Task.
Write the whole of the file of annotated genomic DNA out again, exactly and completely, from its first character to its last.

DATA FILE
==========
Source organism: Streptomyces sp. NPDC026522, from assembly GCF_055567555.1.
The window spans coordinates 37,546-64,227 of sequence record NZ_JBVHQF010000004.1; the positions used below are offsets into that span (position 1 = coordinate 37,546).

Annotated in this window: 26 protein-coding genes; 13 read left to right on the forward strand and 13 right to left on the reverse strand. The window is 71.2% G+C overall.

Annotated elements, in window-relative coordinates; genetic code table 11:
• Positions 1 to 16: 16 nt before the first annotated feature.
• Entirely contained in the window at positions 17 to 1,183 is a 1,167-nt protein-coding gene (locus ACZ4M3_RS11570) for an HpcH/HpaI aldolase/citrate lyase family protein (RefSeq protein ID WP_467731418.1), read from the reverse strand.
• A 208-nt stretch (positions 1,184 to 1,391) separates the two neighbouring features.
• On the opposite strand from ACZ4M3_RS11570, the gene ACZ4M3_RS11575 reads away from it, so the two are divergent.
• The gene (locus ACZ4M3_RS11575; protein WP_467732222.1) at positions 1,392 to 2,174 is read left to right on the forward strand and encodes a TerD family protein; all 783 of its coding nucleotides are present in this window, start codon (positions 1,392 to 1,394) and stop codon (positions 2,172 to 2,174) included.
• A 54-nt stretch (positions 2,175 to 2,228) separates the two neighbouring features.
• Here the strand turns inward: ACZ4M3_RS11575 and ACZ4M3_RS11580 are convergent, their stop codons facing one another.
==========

Source organism: Streptomyces sp. NPDC026522, from assembly GCF_055567555.1.
The window spans coordinates 37,546-64,227 of sequence record NZ_JBVHQF010000004.1; the positions used below are offsets into that span (position 1 = coordinate 37,546).

Annotated in this window: 26 protein-coding genes; 13 read left to right on the forward strand and 13 right to left on the reverse strand. The window is 71.2% G+C overall.

Annotated elements, in window-relative coordinates; genetic code table 11:
• Positions 1 to 16: 16 nt before the first annotated feature.
• Entirely contained in the window at positions 17 to 1,183 is a 1,167-nt protein-coding gene (locus ACZ4M3_RS11570) for an HpcH/HpaI aldolase/citrate lyase family protein (RefSeq protein ID WP_467731418.1), read from the reverse strand.
• A 208-nt stretch (positions 1,184 to 1,391) separates the two neighbouring features.
• On the opposite strand from ACZ4M3_RS11570, the gene ACZ4M3_RS11575 reads away from it, so the two are divergent.
• The gene (locus ACZ4M3_RS11575; protein WP_467732222.1) at positions 1,392 to 2,174 is read left to right on the forward strand and encodes a TerD family protein; all 783 of its coding nucleotides are present in this window, start codon (positions 1,392 to 1,394) and stop codon (positions 2,172 to 2,174) included.
• A 54-nt stretch (positions 2,175 to 2,228) separates the two neighbouring features.
• Here the strand turns inward: ACZ4M3_RS11575 and ACZ4M3_RS11580 are convergent, their stop codons facing one another.